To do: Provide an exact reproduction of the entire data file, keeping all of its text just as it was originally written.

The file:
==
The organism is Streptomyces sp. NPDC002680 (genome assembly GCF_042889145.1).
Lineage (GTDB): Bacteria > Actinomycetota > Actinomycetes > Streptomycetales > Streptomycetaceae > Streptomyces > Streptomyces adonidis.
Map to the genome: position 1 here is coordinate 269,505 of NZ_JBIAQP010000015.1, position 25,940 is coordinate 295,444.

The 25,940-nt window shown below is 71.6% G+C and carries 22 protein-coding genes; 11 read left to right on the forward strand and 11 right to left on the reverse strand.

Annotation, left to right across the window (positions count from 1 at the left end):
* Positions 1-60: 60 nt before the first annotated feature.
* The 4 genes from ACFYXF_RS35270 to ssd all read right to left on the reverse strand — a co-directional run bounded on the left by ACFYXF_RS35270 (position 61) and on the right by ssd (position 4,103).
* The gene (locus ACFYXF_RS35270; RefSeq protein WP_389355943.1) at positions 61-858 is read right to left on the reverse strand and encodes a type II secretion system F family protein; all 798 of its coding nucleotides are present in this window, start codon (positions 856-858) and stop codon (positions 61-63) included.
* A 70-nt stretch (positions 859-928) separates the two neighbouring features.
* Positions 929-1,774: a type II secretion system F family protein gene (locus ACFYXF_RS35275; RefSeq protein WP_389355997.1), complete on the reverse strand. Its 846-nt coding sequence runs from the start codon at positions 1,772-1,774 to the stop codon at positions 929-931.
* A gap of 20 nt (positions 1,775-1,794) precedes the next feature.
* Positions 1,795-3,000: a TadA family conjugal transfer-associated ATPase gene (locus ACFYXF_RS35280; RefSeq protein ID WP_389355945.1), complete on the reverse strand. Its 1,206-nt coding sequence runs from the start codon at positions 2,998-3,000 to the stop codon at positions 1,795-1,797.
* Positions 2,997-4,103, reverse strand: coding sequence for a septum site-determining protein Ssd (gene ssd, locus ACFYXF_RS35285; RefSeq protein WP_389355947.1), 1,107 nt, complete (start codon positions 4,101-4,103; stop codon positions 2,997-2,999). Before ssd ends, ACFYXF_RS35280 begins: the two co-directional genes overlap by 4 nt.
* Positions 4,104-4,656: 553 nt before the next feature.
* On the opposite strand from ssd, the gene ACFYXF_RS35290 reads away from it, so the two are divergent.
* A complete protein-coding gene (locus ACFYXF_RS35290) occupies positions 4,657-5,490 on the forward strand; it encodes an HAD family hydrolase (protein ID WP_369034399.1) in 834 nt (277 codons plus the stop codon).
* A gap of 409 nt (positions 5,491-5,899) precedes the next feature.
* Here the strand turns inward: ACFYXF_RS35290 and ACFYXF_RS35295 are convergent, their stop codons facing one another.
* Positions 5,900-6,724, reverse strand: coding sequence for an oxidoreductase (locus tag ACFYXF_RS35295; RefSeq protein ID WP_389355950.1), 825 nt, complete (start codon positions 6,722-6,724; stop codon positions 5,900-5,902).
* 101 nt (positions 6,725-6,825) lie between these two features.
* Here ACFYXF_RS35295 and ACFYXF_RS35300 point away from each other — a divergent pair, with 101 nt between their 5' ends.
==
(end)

The organism is Streptomyces sp. NPDC002680 (genome assembly GCF_042889145.1).
Lineage (GTDB): Bacteria > Actinomycetota > Actinomycetes > Streptomycetales > Streptomycetaceae > Streptomyces > Streptomyces adonidis.
Map to the genome: position 1 here is coordinate 269,505 of NZ_JBIAQP010000015.1, position 25,940 is coordinate 295,444.

The 25,940-nt window shown below is 71.6% G+C and carries 22 protein-coding genes; 11 read left to right on the forward strand and 11 right to left on the reverse strand.

Annotation, left to right across the window (positions count from 1 at the left end):
* Positions 1-60: 60 nt before the first annotated feature.
* The 4 genes from ACFYXF_RS35270 to ssd all read right to left on the reverse strand — a co-directional run bounded on the left by ACFYXF_RS35270 (position 61) and on the right by ssd (position 4,103).
* The gene (locus ACFYXF_RS35270; RefSeq protein WP_389355943.1) at positions 61-858 is read right to left on the reverse strand and encodes a type II secretion system F family protein; all 798 of its coding nucleotides are present in this window, start codon (positions 856-858) and stop codon (positions 61-63) included.
* A 70-nt stretch (positions 859-928) separates the two neighbouring features.
* Positions 929-1,774: a type II secretion system F family protein gene (locus ACFYXF_RS35275; RefSeq protein WP_389355997.1), complete on the reverse strand. Its 846-nt coding sequence runs from the start codon at positions 1,772-1,774 to the stop codon at positions 929-931.
* A gap of 20 nt (positions 1,775-1,794) precedes the next feature.
* Positions 1,795-3,000: a TadA family conjugal transfer-associated ATPase gene (locus ACFYXF_RS35280; RefSeq protein ID WP_389355945.1), complete on the reverse strand. Its 1,206-nt coding sequence runs from the start codon at positions 2,998-3,000 to the stop codon at positions 1,795-1,797.
* Positions 2,997-4,103, reverse strand: coding sequence for a septum site-determining protein Ssd (gene ssd, locus ACFYXF_RS35285; RefSeq protein WP_389355947.1), 1,107 nt, complete (start codon positions 4,101-4,103; stop codon positions 2,997-2,999). Before ssd ends, ACFYXF_RS35280 begins: the two co-directional genes overlap by 4 nt.
* Positions 4,104-4,656: 553 nt before the next feature.
* On the opposite strand from ssd, the gene ACFYXF_RS35290 reads away from it, so the two are divergent.
* A complete protein-coding gene (locus ACFYXF_RS35290) occupies positions 4,657-5,490 on the forward strand; it encodes an HAD family hydrolase (protein ID WP_369034399.1) in 834 nt (277 codons plus the stop codon).
* A gap of 409 nt (positions 5,491-5,899) precedes the next feature.
* Here the strand turns inward: ACFYXF_RS35290 and ACFYXF_RS35295 are convergent, their stop codons facing one another.
* Positions 5,900-6,724, reverse strand: coding sequence for an oxidoreductase (locus tag ACFYXF_RS35295; RefSeq protein ID WP_389355950.1), 825 nt, complete (start codon positions 6,722-6,724; stop codon positions 5,900-5,902).
* 101 nt (positions 6,725-6,825) lie between these two features.
* Here ACFYXF_RS35295 and ACFYXF_RS35300 point away from each other — a divergent pair, with 101 nt between their 5' ends.